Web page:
Highest among all games in the Newman collection was this “Yellow Kid Ten Pin Game” by the McLoughlin Bros. that sold for $20,910.

Auctioneer Jamie Shearer said the games, which took in more than $320,000, had interest from all over and speculated that games that featured such things as high-wheel bicycles, baseball or a Christmas theme went to people who collected in those particular areas, not necessarily board games, as the lithography was fantastic. Coupled with the couple’s folk art pieces, the 445 lots offered amassed $1.1 million.

Two Civil War officers play a fife and drum around a keg in this cobalt-brushed crock by Manhattan potter William Macquoid and from the Bud and Judy Newman Collection. It sold for $51,660.

Two Civil War officers play a fife and drum around a keg in this cobalt-brushed crock by Manhattan potter William Macquoid and from the Bud and Judy Newman Collection. It sold for $51,660.

The top lot in games was the McLoughlin’s “Yellow Kid Ten Pins,” circa 1896, sought after by game collectors as well as enthusiasts of comic character items, which sold for $20,910. The overall top lot was an important six-gallon W.A. Macquoid stoneware crock, fife and drum, circa 1870, that sold for $51,600 (estimate was $20,000-$30,000).

Al and Shirley Pfeiffer Collection of Roseville Pottery

The Al and Shirley Pfeiffer Collection was a tremendous opportunity for Roseville Pottery collectors when it went up for auction at Cambridge Auctions in December. The couple collected the pottery for decades and traveled all over the country buying collections, with a keen eye to purchase pieces that were in the best condition they could find.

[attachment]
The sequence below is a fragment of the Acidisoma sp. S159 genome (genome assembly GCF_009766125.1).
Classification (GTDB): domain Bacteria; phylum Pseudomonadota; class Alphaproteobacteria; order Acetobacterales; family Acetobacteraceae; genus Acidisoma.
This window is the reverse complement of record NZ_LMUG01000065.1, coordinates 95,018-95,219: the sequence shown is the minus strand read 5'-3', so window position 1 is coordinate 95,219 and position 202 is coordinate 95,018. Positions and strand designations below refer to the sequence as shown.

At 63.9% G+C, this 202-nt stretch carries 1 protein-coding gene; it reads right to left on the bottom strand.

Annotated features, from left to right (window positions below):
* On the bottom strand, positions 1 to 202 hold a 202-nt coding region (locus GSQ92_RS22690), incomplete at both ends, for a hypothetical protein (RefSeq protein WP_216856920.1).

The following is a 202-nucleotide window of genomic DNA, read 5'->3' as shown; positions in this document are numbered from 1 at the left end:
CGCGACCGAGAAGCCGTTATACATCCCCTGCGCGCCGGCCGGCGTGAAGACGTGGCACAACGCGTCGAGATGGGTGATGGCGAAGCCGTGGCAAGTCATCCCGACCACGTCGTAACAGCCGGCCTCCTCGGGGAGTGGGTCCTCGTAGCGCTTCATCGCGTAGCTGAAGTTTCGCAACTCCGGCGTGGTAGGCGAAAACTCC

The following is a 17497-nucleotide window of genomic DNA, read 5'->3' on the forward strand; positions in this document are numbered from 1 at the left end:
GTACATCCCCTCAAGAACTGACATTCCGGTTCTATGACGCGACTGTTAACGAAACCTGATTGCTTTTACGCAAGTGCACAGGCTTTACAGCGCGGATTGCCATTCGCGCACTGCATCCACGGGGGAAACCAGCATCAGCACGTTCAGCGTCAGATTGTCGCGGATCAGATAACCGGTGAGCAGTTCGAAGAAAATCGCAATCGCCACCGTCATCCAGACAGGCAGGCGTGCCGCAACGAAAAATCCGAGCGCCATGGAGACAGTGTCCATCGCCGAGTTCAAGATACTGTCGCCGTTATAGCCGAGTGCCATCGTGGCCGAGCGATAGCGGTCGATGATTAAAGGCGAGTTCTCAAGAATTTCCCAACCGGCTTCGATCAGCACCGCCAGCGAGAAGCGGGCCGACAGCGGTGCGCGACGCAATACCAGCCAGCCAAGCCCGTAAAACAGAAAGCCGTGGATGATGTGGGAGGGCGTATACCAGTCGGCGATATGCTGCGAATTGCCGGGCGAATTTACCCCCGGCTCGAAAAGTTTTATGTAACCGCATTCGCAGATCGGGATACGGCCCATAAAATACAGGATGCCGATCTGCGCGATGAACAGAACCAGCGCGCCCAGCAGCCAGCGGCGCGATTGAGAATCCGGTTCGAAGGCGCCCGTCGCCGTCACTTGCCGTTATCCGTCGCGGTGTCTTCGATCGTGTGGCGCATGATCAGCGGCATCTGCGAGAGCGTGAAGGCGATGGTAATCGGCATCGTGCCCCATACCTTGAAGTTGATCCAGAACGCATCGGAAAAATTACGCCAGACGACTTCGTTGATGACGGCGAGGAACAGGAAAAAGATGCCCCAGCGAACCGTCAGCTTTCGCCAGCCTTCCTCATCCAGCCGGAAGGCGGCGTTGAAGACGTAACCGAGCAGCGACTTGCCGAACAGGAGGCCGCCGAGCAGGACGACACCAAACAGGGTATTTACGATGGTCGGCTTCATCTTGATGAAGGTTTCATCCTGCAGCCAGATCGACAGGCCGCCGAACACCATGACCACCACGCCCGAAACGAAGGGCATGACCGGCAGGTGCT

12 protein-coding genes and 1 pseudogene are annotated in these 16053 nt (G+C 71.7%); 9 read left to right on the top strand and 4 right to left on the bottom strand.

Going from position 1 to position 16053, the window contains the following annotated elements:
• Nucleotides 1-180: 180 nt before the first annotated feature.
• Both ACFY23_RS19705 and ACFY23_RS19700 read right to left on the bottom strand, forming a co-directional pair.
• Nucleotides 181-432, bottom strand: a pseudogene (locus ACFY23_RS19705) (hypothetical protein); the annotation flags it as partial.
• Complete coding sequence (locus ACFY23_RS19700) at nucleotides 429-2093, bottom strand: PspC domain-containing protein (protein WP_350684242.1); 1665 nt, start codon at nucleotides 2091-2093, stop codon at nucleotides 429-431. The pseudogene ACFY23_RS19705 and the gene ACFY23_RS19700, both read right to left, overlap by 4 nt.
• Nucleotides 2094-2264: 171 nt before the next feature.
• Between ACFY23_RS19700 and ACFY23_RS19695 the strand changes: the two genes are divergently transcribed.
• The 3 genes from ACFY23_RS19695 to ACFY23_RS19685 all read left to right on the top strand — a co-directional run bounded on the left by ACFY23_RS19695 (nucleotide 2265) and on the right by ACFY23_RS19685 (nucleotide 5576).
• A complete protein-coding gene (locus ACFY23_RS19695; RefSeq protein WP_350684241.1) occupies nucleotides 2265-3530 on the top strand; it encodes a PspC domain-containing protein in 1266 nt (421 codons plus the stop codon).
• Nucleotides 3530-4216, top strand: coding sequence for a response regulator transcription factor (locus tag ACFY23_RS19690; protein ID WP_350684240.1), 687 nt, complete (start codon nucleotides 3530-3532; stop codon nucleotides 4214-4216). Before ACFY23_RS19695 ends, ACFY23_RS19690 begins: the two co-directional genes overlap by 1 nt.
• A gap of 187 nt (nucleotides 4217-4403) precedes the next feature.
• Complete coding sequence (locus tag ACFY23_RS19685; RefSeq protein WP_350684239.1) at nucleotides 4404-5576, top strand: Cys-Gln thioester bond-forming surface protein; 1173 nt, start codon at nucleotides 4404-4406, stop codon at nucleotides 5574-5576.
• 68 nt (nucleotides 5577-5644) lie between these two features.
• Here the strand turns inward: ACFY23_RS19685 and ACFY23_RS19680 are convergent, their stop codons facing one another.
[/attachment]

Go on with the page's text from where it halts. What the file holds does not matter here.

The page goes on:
The top lot sold from the Al and Shirley Pfeiffer Collection is this Roseville Tourist vase that brought $1,050.

The top lot sold from the Al and Shirley Pfeiffer Collection is this Roseville Tourist vase that brought $1,050.

They were pioneers of bringing Roseville awareness to the West Coast and became pottery dealers in the 1980s and sold at every pottery show on the West Coast and Ohio for decades. They are lifetime members of the American Art Pottery Association and have put on many exhibitions to promote their love of pottery.

The top lot was a Roseville Tourist vase of a woman driving a motorcar with a duck and a chicken that sold for $1,050 above an estimate of $500-$750.

The Promise Collection of Comic Books

The Promise Collection of nearly 5,000 comic books, 95 percent of which are super high grade, were published from 1939 to 1952 and purchased by one young comic book fan. The name of the Promise Collection was inspired by the reason that it was saved and kept in such amazing condition since that time. An avid comic book fan named Junie and his older brother Robert went to war in Korea. Robert promised Junie that he would take care of his brother’s beloved comic book collection should anything happen to him. Junie was killed during the Korean War, and Robert kept his promise.

This collection began to hit the market in June at Heritage Auctions, with additional sessions each month from August through December. Results have been astonishing. For example, the first appearance of the Riddler in Detective Comics #140 and Phantom Lady #17 with a Matt Baker cover and art, each sold for a record $456,000. 

Detective Comics #140 and Phantom Lady #17, shown below, were not only the top lots in The Promise Collection, they each sold for a record $456,000.

Detective Comics #140 and Phantom Lady #17, shown below, were not only the top lots in The Promise Collection, they each sold for a record $456,000.

WebPromise2PhantomLady